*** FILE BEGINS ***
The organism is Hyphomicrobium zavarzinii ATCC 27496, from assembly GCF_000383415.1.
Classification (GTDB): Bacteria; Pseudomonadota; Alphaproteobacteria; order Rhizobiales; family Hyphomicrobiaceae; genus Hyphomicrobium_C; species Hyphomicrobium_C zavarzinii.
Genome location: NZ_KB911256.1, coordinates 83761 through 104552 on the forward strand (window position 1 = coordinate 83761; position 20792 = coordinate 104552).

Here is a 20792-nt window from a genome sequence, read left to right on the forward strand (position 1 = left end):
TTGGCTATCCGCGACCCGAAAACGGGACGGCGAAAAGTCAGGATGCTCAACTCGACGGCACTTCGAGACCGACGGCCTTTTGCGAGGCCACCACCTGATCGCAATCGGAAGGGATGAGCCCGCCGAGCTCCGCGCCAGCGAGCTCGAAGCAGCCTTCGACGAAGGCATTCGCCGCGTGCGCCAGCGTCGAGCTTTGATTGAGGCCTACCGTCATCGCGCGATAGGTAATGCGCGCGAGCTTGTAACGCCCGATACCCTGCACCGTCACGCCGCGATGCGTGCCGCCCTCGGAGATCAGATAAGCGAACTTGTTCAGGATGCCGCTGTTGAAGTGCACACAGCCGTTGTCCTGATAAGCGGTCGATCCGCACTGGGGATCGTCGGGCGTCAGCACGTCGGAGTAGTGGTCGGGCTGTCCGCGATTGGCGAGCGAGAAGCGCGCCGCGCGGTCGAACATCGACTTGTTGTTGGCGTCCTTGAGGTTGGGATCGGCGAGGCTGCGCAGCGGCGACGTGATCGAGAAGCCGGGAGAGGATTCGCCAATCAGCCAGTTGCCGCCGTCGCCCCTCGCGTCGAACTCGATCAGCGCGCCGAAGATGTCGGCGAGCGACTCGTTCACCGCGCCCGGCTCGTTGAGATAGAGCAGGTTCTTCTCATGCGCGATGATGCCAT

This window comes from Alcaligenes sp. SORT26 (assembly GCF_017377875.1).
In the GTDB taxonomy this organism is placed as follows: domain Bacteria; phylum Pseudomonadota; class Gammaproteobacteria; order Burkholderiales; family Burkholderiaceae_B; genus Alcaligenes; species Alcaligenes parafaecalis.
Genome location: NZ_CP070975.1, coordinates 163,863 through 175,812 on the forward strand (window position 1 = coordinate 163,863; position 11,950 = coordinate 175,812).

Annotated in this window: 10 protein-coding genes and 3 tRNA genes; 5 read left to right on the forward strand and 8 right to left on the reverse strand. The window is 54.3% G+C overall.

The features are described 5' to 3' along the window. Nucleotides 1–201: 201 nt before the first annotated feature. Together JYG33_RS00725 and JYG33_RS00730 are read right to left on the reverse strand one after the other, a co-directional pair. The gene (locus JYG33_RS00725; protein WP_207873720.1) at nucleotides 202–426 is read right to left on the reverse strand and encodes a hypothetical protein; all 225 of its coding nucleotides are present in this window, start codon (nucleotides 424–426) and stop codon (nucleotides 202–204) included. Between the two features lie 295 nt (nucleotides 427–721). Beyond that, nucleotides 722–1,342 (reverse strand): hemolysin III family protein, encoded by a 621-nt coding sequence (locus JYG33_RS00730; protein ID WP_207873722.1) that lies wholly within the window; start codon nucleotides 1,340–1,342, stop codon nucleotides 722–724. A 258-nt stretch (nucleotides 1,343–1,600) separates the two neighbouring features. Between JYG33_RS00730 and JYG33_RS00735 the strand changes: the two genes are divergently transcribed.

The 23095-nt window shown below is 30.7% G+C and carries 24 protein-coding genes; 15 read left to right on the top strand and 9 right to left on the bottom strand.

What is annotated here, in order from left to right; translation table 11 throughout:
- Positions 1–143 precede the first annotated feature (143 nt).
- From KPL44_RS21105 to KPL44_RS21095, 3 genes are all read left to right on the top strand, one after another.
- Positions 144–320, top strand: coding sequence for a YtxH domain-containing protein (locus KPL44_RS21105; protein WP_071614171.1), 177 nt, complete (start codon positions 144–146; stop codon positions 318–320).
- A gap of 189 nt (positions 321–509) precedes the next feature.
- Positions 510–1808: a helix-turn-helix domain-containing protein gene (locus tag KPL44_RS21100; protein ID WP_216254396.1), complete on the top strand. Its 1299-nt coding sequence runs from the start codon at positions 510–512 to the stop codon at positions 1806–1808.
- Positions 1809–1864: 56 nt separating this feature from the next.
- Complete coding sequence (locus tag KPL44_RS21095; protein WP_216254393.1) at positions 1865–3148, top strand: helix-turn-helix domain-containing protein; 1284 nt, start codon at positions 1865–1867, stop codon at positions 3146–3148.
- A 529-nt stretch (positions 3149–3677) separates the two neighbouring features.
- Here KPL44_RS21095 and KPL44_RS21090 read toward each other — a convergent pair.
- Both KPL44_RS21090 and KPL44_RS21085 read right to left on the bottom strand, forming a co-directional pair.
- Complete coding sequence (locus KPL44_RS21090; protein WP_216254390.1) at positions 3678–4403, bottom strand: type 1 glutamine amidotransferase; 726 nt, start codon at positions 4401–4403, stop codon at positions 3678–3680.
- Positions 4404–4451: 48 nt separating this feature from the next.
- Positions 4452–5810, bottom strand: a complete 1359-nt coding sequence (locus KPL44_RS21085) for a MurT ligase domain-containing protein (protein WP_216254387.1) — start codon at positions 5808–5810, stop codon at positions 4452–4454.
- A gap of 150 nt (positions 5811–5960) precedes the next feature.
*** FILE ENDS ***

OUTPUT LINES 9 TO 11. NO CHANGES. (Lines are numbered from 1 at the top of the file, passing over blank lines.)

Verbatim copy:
Annotated in this window: 10 protein-coding genes and 3 tRNA genes; 5 read left to right on the forward strand and 8 right to left on the reverse strand. The window is 54.3% G+C overall.

The features are described 5' to 3' along the window. Nucleotides 1–201: 201 nt before the first annotated feature. Together JYG33_RS00725 and JYG33_RS00730 are read right to left on the reverse strand one after the other, a co-directional pair. The gene (locus JYG33_RS00725; protein WP_207873720.1) at nucleotides 202–426 is read right to left on the reverse strand and encodes a hypothetical protein; all 225 of its coding nucleotides are present in this window, start codon (nucleotides 424–426) and stop codon (nucleotides 202–204) included. Between the two features lie 295 nt (nucleotides 427–721). Beyond that, nucleotides 722–1,342 (reverse strand): hemolysin III family protein, encoded by a 621-nt coding sequence (locus JYG33_RS00730; protein ID WP_207873722.1) that lies wholly within the window; start codon nucleotides 1,340–1,342, stop codon nucleotides 722–724. A 258-nt stretch (nucleotides 1,343–1,600) separates the two neighbouring features. Between JYG33_RS00730 and JYG33_RS00735 the strand changes: the two genes are divergently transcribed.

The 23095-nt window shown below is 30.7% G+C and carries 24 protein-coding genes; 15 read left to right on the top strand and 9 right to left on the bottom strand.